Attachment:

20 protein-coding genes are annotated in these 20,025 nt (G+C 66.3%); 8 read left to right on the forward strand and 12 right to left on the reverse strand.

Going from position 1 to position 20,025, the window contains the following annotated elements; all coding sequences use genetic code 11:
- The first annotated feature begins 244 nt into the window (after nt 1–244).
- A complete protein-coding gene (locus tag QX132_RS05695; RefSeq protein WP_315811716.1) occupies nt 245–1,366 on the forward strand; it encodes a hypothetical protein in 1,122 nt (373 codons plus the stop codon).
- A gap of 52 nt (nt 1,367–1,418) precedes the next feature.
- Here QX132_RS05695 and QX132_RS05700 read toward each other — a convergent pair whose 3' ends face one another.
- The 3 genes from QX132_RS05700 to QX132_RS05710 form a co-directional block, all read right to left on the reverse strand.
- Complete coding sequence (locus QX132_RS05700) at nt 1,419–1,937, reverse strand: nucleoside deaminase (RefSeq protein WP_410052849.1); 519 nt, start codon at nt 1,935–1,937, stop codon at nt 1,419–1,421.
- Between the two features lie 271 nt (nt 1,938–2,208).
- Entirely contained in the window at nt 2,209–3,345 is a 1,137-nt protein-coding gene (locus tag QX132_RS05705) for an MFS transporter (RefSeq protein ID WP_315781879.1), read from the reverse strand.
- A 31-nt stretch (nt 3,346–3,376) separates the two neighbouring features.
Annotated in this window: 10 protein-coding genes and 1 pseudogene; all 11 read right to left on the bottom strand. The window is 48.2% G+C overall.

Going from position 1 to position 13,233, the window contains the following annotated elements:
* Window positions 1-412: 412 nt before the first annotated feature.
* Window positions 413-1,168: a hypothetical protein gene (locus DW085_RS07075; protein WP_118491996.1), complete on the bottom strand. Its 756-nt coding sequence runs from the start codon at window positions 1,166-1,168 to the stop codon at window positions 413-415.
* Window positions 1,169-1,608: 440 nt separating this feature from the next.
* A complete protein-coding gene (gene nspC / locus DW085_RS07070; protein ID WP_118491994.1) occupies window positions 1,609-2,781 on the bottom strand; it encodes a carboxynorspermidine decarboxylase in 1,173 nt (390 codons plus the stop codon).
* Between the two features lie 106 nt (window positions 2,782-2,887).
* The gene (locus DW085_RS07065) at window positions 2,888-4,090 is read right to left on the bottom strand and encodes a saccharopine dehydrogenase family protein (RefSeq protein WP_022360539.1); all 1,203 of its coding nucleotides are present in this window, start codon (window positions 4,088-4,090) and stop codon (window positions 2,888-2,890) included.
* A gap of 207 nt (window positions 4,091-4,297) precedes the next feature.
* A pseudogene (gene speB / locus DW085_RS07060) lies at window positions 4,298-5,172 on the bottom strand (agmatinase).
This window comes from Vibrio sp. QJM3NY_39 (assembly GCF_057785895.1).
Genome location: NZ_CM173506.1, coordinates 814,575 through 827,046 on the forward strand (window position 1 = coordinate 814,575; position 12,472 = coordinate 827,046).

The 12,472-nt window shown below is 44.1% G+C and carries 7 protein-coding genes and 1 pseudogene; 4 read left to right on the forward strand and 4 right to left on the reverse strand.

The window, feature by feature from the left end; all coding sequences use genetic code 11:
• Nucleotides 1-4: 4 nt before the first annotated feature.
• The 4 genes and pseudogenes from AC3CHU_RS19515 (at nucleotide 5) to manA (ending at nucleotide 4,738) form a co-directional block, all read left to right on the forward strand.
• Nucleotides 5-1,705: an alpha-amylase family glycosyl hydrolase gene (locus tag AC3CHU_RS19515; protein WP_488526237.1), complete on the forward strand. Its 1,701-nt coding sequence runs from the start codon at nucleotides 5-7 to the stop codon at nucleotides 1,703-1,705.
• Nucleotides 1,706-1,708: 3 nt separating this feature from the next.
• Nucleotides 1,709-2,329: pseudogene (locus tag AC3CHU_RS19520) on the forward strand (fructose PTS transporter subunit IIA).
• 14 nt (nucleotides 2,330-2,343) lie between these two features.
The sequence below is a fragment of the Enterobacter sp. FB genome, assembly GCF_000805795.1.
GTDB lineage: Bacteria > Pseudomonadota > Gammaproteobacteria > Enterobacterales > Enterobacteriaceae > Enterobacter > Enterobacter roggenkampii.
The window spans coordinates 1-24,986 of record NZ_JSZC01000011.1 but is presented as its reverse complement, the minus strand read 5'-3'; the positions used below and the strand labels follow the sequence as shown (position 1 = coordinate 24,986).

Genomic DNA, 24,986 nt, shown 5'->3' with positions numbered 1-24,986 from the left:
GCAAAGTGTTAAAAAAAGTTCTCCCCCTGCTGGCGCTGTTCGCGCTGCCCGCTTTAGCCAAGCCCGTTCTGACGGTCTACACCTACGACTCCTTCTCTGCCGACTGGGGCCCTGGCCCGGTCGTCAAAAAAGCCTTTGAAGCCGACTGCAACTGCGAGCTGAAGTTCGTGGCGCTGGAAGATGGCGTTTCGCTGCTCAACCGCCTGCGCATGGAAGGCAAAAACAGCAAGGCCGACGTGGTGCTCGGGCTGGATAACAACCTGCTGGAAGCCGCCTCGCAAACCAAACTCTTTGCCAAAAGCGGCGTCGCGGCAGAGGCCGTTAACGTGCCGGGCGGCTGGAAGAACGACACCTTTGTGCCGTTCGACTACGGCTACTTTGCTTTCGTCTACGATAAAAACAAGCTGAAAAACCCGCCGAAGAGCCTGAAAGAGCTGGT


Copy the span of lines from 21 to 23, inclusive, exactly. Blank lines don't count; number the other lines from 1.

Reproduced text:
* A pseudogene (gene speB / locus DW085_RS07060) lies at window positions 4,298-5,172 on the bottom strand (agmatinase).
This window comes from Vibrio sp. QJM3NY_39 (assembly GCF_057785895.1).
Genome location: NZ_CM173506.1, coordinates 814,575 through 827,046 on the forward strand (window position 1 = coordinate 814,575; position 12,472 = coordinate 827,046).